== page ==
Thursday, December 14, 2017

NZ's intelligence oversight is a bad joke

The Inspector-General of Intelligence and Security has released their report into NZSIS access to Customs data, and it is an appalling litany of criminal behaviour by our spies. The short version: for years, the SIS accessed customs and immigration databases giving details on everyone's travel movements, and copied the data to their own servers for future mining (so, they know where you've been, if they ever care to look). In November 2014, they were told that this was illegal, so following their usual pattern, they had the government ram through an urgent law-change to legalise it (you may recall the democratic atrocity of the government holding sham select committee hearings, where submissions were solicited, but never read). They then systematically violated the constraints imposed by the law they had written, and did not stop even when informed by the Inspector-General that it was illegal. It was only in August last year that they finally began obeying the law (and of course, they then had another urgent law rammed through to broaden their access).

It gets worse. The SIS is refusing to admit that they behaved unlawfully, and refusing to provide the Inspector-General with information about the extent of their unlawful access or what has happened to the data. That in itself is contrary to the Intelligence and Security Act (and the Act which preceded it), and a criminal offence, which the Inspector-General all but accuses them of. So will anyone be prosecuted, or even sacked? Of course not. Because when push comes to shove, the spies are above the law, and the Inspector-General (like the IPCA) is there to provide pretty lies to the public about how they are under control, rather than actually keep them under control (or at least, that is the effect in practice when their recommendations are ignored and there are no prosecutions even in cases of clear and systematic criminal behaviour, as here).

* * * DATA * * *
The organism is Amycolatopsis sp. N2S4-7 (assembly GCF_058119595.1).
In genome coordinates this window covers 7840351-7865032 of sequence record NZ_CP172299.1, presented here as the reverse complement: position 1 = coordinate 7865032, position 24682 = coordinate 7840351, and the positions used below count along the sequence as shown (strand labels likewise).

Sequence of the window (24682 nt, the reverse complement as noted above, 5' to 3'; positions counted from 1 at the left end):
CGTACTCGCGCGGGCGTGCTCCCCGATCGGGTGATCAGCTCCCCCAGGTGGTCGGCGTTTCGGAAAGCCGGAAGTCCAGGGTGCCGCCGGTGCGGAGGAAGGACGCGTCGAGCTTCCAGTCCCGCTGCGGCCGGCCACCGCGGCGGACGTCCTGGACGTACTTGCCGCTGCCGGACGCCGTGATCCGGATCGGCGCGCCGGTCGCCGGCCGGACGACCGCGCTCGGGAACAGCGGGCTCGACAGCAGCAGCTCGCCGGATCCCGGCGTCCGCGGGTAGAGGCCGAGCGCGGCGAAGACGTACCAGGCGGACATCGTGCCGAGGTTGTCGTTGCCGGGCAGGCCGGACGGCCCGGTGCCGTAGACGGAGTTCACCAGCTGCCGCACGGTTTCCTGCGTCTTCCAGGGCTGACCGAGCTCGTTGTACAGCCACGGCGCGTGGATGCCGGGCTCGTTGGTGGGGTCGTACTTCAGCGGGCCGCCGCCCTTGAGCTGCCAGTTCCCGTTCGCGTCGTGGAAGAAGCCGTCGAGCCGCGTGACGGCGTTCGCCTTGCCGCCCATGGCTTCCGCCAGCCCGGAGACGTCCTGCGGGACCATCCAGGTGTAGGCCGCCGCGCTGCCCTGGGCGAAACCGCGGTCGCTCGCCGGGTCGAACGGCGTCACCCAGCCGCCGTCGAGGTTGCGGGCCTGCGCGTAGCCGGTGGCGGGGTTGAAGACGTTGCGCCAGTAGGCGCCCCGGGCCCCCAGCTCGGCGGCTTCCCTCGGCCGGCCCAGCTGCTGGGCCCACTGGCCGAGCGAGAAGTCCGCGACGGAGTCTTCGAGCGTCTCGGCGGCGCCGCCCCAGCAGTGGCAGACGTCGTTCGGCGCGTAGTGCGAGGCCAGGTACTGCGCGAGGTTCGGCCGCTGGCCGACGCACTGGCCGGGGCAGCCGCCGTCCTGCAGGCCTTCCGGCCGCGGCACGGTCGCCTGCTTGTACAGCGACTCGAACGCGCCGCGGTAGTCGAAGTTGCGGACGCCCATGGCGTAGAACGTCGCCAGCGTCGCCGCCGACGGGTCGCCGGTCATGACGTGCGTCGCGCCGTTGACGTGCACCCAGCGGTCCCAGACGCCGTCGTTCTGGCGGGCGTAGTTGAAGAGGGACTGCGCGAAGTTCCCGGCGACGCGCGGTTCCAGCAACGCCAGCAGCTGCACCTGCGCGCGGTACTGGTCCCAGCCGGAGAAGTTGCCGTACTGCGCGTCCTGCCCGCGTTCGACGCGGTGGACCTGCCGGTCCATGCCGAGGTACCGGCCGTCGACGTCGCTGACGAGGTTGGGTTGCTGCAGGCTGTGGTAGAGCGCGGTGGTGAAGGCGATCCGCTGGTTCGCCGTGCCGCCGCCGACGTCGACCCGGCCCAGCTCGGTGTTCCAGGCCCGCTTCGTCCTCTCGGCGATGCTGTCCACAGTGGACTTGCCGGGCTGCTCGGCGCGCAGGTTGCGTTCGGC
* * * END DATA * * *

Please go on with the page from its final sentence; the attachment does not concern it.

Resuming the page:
As I noted when this story first emerged earlier in the week, Parliament needs to put its foot down. They have told us very explicitly that the spies will be controlled and their powers scrutinised. They've passed laws saying so. And those laws are being ignored. Their legitimacy as a parliament depends on their standing up for our rights, upholding those laws, calling the SIS to account and sacking people. And if they don't, then we might as well give up on laws and elections, because they will have shown that in practice, its the spies who call the shots.